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An empirical analysis of the welfare magnet debate using the NLSY

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  • Phillip B. Levine

    ()
    (Department of Economics, Wellesley College Wellesley, MA 02138, USA)

  • David J. Zimmerman

    ()
    (Department of Economics, Williams College, Williamstown, MA 01267, USA)

Abstract

This paper examines the extent to which differences in welfare generosity across states leads to interstate migration. Using microdata from the National Longitudinal Survey of Youth (NLSY) between 1979 and 1992, we employ a quasi-experimental design that utilizes the categorical eligibility of the welfare system. The pattern of cross-state moves among poor single women with children, who are likely to be eligible for benefits is compared to the pattern among other poor households. We find little evidence indicating that welfare-induced migration is a widespread phenomenon.

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Bibliographic Info

Article provided by Springer in its journal Journal of Population Economics.

Volume (Year): 12 (1999)
Issue (Month): 3 ()
Pages: 391-409

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Handle: RePEc:spr:jopoec:v:12:y:1999:i:3:p:391-409

Note: Received: 3 April 1997/Accepted: 4 September 1998
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Keywords: Interstate migration · welfare · poverty;

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  1. R. L. Hanson & J. T. Hartman, . "Do welfare magnets attract?," Institute for Research on Poverty Discussion Papers 1028-94, University of Wisconsin Institute for Research on Poverty.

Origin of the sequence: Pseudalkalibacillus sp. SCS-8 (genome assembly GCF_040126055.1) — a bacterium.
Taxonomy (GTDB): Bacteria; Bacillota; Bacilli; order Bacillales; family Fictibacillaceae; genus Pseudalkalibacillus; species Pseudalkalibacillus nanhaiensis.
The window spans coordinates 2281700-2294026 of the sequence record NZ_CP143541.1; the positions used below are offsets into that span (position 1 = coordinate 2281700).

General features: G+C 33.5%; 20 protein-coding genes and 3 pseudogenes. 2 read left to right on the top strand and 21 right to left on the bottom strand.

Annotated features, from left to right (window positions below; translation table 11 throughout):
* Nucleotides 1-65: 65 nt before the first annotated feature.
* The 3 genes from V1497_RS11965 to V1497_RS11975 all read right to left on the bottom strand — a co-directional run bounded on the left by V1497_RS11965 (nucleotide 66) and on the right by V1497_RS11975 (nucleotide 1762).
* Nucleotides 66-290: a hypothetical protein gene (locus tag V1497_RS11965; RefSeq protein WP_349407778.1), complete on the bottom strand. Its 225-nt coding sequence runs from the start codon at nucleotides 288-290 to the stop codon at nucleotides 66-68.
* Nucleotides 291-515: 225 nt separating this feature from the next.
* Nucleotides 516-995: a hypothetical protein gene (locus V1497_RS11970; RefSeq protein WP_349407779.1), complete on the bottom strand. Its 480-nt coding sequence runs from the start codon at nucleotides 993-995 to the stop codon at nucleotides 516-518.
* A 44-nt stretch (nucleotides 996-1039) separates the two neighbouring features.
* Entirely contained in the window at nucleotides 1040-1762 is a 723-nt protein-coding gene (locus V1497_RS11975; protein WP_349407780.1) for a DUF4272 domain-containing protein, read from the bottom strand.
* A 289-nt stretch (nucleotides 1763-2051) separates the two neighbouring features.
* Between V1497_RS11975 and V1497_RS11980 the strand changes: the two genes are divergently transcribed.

2. P. B. Levine & D. J. Zimmerman, . "The intergenerational correlation in AFDC participation: Welfare trap or poverty trap?," Institute for Research on Poverty Discussion Papers 1100-96, University of Wisconsin Institute for Research on Poverty.
  3. Charles M. Tiebout, 1956. "A Pure Theory of Local Expenditures," Journal of Political Economy, University of Chicago Press, vol. 64, pages 416.
  4. Janet Currie & Jonathan Gruber, 1994. "Saving Babies: The Efficacy and Cost of Recent Expansions of Medicaid Eligibility for Pregnant Women," NBER Working Papers 4644, National Bureau of Economic Research, Inc.
  5. Moffitt, Robert, 1990. "Has State Redistribution Policy Grown More Conservative?," National Tax Journal, National Tax Association, vol. 43(2), pages 123-42, June.
  6. Edward M. Gramlich & Deborah S. Laren, 1984. "Migration and Income Redistribution Responsibilities," Journal of Human Resources, University of Wisconsin Press, vol. 19(4), pages 489-511.
  7. repec:fth:harver:1437 is not listed on IDEAS
  8. Timothy Besley & Anne Case, 1994. "Unnatural Experiments? Estimating the Incidence of Endogenous Policies," NBER Working Papers 4956, National Bureau of Economic Research, Inc.
  9. Cebula, Richard J, 1979. "A Survey of the Literature on the Migration-Impact of State and Local Government Policies," Public Finance = Finances publiques, , vol. 34(1), pages 69-84.
  10. J. R. Walker, . "Migration amoung low-income households: Helping the witch doctors reach consensus," Institute for Research on Poverty Discussion Papers 1031-94, University of Wisconsin Institute for Research on Poverty.
  11. Case, A.C. & Hines, J.R.J. & Rosen, H.S., 1989. "Copycatting: Fiscal Policies Of States And Their Neighbors," Papers 37, Princeton, Woodrow Wilson School - Discussion Paper.
  12. Hoynes, Hilary & MaCurdy, Thomas, 1994. "Has the Decline in Benefits Shortened Welfare Spells?," American Economic Review, American Economic Association, vol. 84(2), pages 43-48, May.
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